Nova Scotia advocates closer to making torture bill reality

After 23 years of pushing the cause, two Nova Scotia women are one step closer to having their work turned into law.

Jeanne Sarson, Linda MacDonald have been pushing for domestic torture to become stand-alone bill for 23 years

Jeanne Sarson and Linda MacDonald appeared before a standing committee on human rights and justice in Ottawa on Thursday. They are helping London North Centre MP Peter Fragiskatos push for a private member's bill to recognize torture as a crime. (Linda MacDonald)

Two Truro, N.S., activists are "cautiously optimistic" as they wait for federal politicians to decide whether they will recognize non-state torture in the Criminal Code.

Jeanne Sarson and Linda MacDonald have legitimate weight to their pitch, now that London North Centre MP Peter Fragiskatos has tabled a private member's bill in the House of Commons. 

"When you're an activist, you have to go in with hope," said Sarson. "But to go in and have it real and almost in the palm of your hand, it's a different kind of hope."

Bill C-242 passed second reading last spring. On Sept. 22, Fragiskatos made arguments to the standing committee on justice and human rights. 

"We need to shift the perspective sometimes and listen to those who have endured suffering," said Fragiskatos. "Perhaps on that basis, law can change."

The pitch

The MP is asking for a section to be added to the Criminal Code that distinguishes domestic torture from state torture. Under existing law, military and police officials can be charged with torture. However, similar crimes in the home are often recognized as aggravated assault.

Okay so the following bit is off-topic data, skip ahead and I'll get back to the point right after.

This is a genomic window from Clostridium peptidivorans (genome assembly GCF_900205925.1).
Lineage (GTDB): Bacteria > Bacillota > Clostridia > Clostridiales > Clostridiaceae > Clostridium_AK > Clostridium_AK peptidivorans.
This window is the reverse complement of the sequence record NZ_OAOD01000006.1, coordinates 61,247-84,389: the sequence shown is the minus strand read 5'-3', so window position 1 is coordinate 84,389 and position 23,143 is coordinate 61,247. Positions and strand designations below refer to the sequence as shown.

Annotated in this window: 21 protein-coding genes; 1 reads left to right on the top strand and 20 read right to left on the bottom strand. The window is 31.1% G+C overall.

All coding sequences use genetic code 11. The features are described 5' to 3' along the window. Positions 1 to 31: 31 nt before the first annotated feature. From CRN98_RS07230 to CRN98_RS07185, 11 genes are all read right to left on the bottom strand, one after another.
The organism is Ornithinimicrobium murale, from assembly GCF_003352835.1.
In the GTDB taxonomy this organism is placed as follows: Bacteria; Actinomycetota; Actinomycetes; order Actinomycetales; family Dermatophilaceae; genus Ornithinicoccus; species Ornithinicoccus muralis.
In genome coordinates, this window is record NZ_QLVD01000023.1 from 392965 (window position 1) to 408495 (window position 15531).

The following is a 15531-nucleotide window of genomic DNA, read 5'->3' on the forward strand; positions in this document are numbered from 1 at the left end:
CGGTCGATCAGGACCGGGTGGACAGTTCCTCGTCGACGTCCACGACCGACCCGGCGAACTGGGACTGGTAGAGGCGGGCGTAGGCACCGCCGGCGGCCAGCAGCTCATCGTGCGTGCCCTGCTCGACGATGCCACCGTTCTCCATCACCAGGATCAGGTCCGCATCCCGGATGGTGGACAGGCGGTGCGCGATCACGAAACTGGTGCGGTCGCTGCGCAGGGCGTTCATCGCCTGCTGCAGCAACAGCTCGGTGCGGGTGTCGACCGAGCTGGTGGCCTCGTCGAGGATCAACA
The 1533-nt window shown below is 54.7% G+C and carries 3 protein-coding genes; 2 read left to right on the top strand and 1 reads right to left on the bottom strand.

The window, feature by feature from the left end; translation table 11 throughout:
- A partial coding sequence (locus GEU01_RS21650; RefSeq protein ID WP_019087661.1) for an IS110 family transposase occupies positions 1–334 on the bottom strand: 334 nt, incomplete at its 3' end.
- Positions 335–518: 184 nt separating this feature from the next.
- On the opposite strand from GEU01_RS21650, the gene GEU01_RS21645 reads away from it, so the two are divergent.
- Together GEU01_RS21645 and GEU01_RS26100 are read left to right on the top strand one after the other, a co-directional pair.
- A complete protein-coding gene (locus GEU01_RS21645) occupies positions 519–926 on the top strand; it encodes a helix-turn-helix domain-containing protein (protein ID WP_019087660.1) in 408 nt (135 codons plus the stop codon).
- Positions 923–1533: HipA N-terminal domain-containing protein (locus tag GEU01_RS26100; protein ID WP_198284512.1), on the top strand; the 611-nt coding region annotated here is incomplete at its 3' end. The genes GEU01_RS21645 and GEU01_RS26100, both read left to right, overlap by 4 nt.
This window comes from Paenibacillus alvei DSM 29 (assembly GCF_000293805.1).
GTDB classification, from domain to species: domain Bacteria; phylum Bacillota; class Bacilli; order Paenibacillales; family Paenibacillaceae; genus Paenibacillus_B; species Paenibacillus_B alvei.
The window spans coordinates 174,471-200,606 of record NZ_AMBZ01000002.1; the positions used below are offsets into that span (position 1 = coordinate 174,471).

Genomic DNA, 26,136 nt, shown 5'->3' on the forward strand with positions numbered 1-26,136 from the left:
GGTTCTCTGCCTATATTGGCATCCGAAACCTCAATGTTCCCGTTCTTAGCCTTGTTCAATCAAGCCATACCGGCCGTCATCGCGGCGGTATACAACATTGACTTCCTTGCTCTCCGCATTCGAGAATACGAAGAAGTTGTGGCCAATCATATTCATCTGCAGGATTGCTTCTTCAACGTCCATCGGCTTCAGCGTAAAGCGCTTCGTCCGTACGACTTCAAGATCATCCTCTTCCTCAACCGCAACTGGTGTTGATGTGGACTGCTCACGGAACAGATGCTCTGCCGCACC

Fragiskatos says that's not fair to victims.

"The term aggravated assault can also be used to describe a fist fight. That is not appropriate," he said. "We need to call crimes what they are. We need to acknowledge that experience, and when we do healing can begin."

Sarson and MacDonald also made presentations to the committee. They believe strongly that re-defining extreme abuse as torture helps victims and survivors heal.

"If we name a crime, then we make it visible in our country. When we start gathering data on the crime and we start knowing how prevalent it is in our country, we have statistics and then we start the interventions with police and in the court system," MacDonald said.

Mandate letter

While the pair was pleased with the questions asked by committee members, they've been told the bill likely won't be endorsed by cabinet. They wonder why government is hesitating, since the prime minister suggested making changes to the Criminal Code in his mandate letter to Justice Minister Jody Wilson-Raybould.

Sarson hopes opposing politicians will change their stance this fall.

"If they shift their position, it might shift how the voting goes," she said.

Work in progress

Fragiskatos originally asked for the proposed torture bill to carry a life sentence. He has since lowered the maximum penalty suggestion to 14 years to match the state punishment.

"I certainly wouldn't want to block the bill based on the 14 years, so it's a compromise I'm comfortable with," said MacDonald.

After 23 years of fighting for this cause, MacDonald and Sarson are pleased they finally have the attention of decision-makers in Ottawa. There will be a few more closed meetings before a final vote is held later this year.

"If we come for third reading, can I open my eyes and watch how everybody is going to vote or will it be so hard that I won't be able to move?" Sarson said.

MacDonald adds they won't be waiting around for an answer.

"We are going to continue to lobby as much as we can to keep pushing the bill until it either passes or dies on the floor," she said.